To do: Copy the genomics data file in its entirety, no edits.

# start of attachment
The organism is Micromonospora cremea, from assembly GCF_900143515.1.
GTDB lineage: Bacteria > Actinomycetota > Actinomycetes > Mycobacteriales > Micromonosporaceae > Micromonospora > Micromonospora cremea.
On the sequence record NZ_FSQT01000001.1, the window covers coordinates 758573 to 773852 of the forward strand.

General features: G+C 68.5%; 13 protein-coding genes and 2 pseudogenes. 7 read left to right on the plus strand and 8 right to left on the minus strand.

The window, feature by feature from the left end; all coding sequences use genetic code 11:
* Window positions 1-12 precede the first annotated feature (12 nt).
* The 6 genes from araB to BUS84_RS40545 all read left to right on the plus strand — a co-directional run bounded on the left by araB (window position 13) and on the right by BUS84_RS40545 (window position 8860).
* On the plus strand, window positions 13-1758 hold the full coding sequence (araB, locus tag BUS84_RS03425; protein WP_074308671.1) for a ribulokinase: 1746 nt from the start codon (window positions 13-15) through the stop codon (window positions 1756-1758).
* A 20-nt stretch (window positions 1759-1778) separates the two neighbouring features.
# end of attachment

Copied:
The organism is Micromonospora cremea, from assembly GCF_900143515.1.
GTDB lineage: Bacteria > Actinomycetota > Actinomycetes > Mycobacteriales > Micromonosporaceae > Micromonospora > Micromonospora cremea.
On the sequence record NZ_FSQT01000001.1, the window covers coordinates 758573 to 773852 of the forward strand.

General features: G+C 68.5%; 13 protein-coding genes and 2 pseudogenes. 7 read left to right on the plus strand and 8 right to left on the minus strand.

The window, feature by feature from the left end; all coding sequences use genetic code 11:
* Window positions 1-12 precede the first annotated feature (12 nt).
* The 6 genes from araB to BUS84_RS40545 all read left to right on the plus strand — a co-directional run bounded on the left by araB (window position 13) and on the right by BUS84_RS40545 (window position 8860).
* On the plus strand, window positions 13-1758 hold the full coding sequence (araB, locus tag BUS84_RS03425; protein WP_074308671.1) for a ribulokinase: 1746 nt from the start codon (window positions 13-15) through the stop codon (window positions 1756-1758).
* A 20-nt stretch (window positions 1759-1778) separates the two neighbouring features.